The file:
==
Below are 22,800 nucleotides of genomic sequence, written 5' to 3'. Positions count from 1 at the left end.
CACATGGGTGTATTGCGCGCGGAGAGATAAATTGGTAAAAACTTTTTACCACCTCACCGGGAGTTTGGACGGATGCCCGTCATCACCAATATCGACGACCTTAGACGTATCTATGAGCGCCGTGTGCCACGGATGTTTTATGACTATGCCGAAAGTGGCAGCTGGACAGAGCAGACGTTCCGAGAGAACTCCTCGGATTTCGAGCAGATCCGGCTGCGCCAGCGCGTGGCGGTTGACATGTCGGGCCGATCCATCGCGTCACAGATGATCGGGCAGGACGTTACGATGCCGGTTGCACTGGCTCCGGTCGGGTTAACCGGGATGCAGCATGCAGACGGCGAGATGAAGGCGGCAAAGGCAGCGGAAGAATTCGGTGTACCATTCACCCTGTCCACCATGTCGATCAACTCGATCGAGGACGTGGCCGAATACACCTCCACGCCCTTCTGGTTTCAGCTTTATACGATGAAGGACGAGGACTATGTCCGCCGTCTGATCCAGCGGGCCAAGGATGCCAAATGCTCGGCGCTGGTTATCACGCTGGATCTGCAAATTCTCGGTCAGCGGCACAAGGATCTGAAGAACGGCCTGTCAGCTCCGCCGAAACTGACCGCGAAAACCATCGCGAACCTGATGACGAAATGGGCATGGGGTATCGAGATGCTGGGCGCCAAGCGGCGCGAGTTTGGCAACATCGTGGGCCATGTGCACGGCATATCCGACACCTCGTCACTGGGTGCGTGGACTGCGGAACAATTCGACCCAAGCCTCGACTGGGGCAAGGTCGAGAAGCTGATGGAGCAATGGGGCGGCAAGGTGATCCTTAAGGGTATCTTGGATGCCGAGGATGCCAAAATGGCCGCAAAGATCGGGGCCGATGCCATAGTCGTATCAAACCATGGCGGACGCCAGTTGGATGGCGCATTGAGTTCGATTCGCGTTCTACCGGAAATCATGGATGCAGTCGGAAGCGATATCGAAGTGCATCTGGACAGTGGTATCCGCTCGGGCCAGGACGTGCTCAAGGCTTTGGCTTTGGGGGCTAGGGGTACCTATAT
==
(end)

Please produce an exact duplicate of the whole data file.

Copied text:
Below are 22,800 nucleotides of genomic sequence, written 5' to 3'. Positions count from 1 at the left end.
CACATGGGTGTATTGCGCGCGGAGAGATAAATTGGTAAAAACTTTTTACCACCTCACCGGGAGTTTGGACGGATGCCCGTCATCACCAATATCGACGACCTTAGACGTATCTATGAGCGCCGTGTGCCACGGATGTTTTATGACTATGCCGAAAGTGGCAGCTGGACAGAGCAGACGTTCCGAGAGAACTCCTCGGATTTCGAGCAGATCCGGCTGCGCCAGCGCGTGGCGGTTGACATGTCGGGCCGATCCATCGCGTCACAGATGATCGGGCAGGACGTTACGATGCCGGTTGCACTGGCTCCGGTCGGGTTAACCGGGATGCAGCATGCAGACGGCGAGATGAAGGCGGCAAAGGCAGCGGAAGAATTCGGTGTACCATTCACCCTGTCCACCATGTCGATCAACTCGATCGAGGACGTGGCCGAATACACCTCCACGCCCTTCTGGTTTCAGCTTTATACGATGAAGGACGAGGACTATGTCCGCCGTCTGATCCAGCGGGCCAAGGATGCCAAATGCTCGGCGCTGGTTATCACGCTGGATCTGCAAATTCTCGGTCAGCGGCACAAGGATCTGAAGAACGGCCTGTCAGCTCCGCCGAAACTGACCGCGAAAACCATCGCGAACCTGATGACGAAATGGGCATGGGGTATCGAGATGCTGGGCGCCAAGCGGCGCGAGTTTGGCAACATCGTGGGCCATGTGCACGGCATATCCGACACCTCGTCACTGGGTGCGTGGACTGCGGAACAATTCGACCCAAGCCTCGACTGGGGCAAGGTCGAGAAGCTGATGGAGCAATGGGGCGGCAAGGTGATCCTTAAGGGTATCTTGGATGCCGAGGATGCCAAAATGGCCGCAAAGATCGGGGCCGATGCCATAGTCGTATCAAACCATGGCGGACGCCAGTTGGATGGCGCATTGAGTTCGATTCGCGTTCTACCGGAAATCATGGATGCAGTCGGAAGCGATATCGAAGTGCATCTGGACAGTGGTATCCGCTCGGGCCAGGACGTGCTCAAGGCTTTGGCTTTGGGGGCTAGGGGTACCTATAT